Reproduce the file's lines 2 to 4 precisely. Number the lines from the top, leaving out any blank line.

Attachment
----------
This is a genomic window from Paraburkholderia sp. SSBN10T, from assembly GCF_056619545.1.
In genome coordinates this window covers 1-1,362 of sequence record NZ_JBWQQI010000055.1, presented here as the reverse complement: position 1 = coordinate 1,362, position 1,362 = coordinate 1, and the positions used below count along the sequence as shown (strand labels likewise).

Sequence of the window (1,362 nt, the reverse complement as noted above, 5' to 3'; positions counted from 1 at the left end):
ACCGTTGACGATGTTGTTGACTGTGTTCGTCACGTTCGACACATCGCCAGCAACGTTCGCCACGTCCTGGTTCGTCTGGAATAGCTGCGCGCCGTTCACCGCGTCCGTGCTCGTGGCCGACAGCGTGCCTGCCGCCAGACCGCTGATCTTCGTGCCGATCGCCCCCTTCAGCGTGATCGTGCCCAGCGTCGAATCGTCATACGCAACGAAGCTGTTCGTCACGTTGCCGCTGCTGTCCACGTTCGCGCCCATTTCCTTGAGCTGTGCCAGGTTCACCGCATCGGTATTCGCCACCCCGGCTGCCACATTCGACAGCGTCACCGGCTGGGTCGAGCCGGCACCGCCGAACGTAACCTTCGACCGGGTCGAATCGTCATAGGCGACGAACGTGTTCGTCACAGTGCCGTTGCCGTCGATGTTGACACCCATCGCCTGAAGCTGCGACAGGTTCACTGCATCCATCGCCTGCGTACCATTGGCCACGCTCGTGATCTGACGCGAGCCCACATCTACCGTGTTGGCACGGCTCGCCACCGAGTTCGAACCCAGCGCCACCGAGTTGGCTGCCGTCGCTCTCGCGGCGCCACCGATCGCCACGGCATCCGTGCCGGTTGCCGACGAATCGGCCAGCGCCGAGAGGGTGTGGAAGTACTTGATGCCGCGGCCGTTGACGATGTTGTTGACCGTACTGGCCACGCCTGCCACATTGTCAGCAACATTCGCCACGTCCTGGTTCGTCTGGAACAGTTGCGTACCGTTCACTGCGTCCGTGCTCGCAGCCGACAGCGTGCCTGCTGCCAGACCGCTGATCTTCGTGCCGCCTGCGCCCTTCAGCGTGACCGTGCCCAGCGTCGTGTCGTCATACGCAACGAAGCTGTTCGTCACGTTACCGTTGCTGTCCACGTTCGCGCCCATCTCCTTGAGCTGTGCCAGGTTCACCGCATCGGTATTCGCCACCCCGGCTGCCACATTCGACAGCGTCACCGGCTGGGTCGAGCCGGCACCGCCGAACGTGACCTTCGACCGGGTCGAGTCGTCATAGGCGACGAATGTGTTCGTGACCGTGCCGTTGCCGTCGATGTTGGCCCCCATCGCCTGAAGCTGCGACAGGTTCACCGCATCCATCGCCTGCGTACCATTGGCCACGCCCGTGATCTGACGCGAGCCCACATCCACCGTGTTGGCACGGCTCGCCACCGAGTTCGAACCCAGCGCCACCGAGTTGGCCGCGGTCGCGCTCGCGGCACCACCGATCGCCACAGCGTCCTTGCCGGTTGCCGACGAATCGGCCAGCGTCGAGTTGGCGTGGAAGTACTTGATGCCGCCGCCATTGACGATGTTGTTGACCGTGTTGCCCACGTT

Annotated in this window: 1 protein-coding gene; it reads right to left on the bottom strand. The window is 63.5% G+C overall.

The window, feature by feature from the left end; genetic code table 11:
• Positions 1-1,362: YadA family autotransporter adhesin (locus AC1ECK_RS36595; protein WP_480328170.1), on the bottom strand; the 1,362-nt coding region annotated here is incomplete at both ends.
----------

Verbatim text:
In genome coordinates this window covers 1-1,362 of sequence record NZ_JBWQQI010000055.1, presented here as the reverse complement: position 1 = coordinate 1,362, position 1,362 = coordinate 1, and the positions used below count along the sequence as shown (strand labels likewise).

Sequence of the window (1,362 nt, the reverse complement as noted above, 5' to 3'; positions counted from 1 at the left end):
ACCGTTGACGATGTTGTTGACTGTGTTCGTCACGTTCGACACATCGCCAGCAACGTTCGCCACGTCCTGGTTCGTCTGGAATAGCTGCGCGCCGTTCACCGCGTCCGTGCTCGTGGCCGACAGCGTGCCTGCCGCCAGACCGCTGATCTTCGTGCCGATCGCCCCCTTCAGCGTGATCGTGCCCAGCGTCGAATCGTCATACGCAACGAAGCTGTTCGTCACGTTGCCGCTGCTGTCCACGTTCGCGCCCATTTCCTTGAGCTGTGCCAGGTTCACCGCATCGGTATTCGCCACCCCGGCTGCCACATTCGACAGCGTCACCGGCTGGGTCGAGCCGGCACCGCCGAACGTAACCTTCGACCGGGTCGAATCGTCATAGGCGACGAACGTGTTCGTCACAGTGCCGTTGCCGTCGATGTTGACACCCATCGCCTGAAGCTGCGACAGGTTCACTGCATCCATCGCCTGCGTACCATTGGCCACGCTCGTGATCTGACGCGAGCCCACATCTACCGTGTTGGCACGGCTCGCCACCGAGTTCGAACCCAGCGCCACCGAGTTGGCTGCCGTCGCTCTCGCGGCGCCACCGATCGCCACGGCATCCGTGCCGGTTGCCGACGAATCGGCCAGCGCCGAGAGGGTGTGGAAGTACTTGATGCCGCGGCCGTTGACGATGTTGTTGACCGTACTGGCCACGCCTGCCACATTGTCAGCAACATTCGCCACGTCCTGGTTCGTCTGGAACAGTTGCGTACCGTTCACTGCGTCCGTGCTCGCAGCCGACAGCGTGCCTGCTGCCAGACCGCTGATCTTCGTGCCGCCTGCGCCCTTCAGCGTGACCGTGCCCAGCGTCGTGTCGTCATACGCAACGAAGCTGTTCGTCACGTTACCGTTGCTGTCCACGTTCGCGCCCATCTCCTTGAGCTGTGCCAGGTTCACCGCATCGGTATTCGCCACCCCGGCTGCCACATTCGACAGCGTCACCGGCTGGGTCGAGCCGGCACCGCCGAACGTGACCTTCGACCGGGTCGAGTCGTCATAGGCGACGAATGTGTTCGTGACCGTGCCGTTGCCGTCGATGTTGGCCCCCATCGCCTGAAGCTGCGACAGGTTCACCGCATCCATCGCCTGCGTACCATTGGCCACGCCCGTGATCTGACGCGAGCCCACATCCACCGTGTTGGCACGGCTCGCCACCGAGTTCGAACCCAGCGCCACCGAGTTGGCCGCGGTCGCGCTCGCGGCACCACCGATCGCCACAGCGTCCTTGCCGGTTGCCGACGAATCGGCCAGCGTCGAGTTGGCGTGGAAGTACTTGATGCCGCCGCCATTGACGATGTTGTTGACCGTGTTGCCCACGTT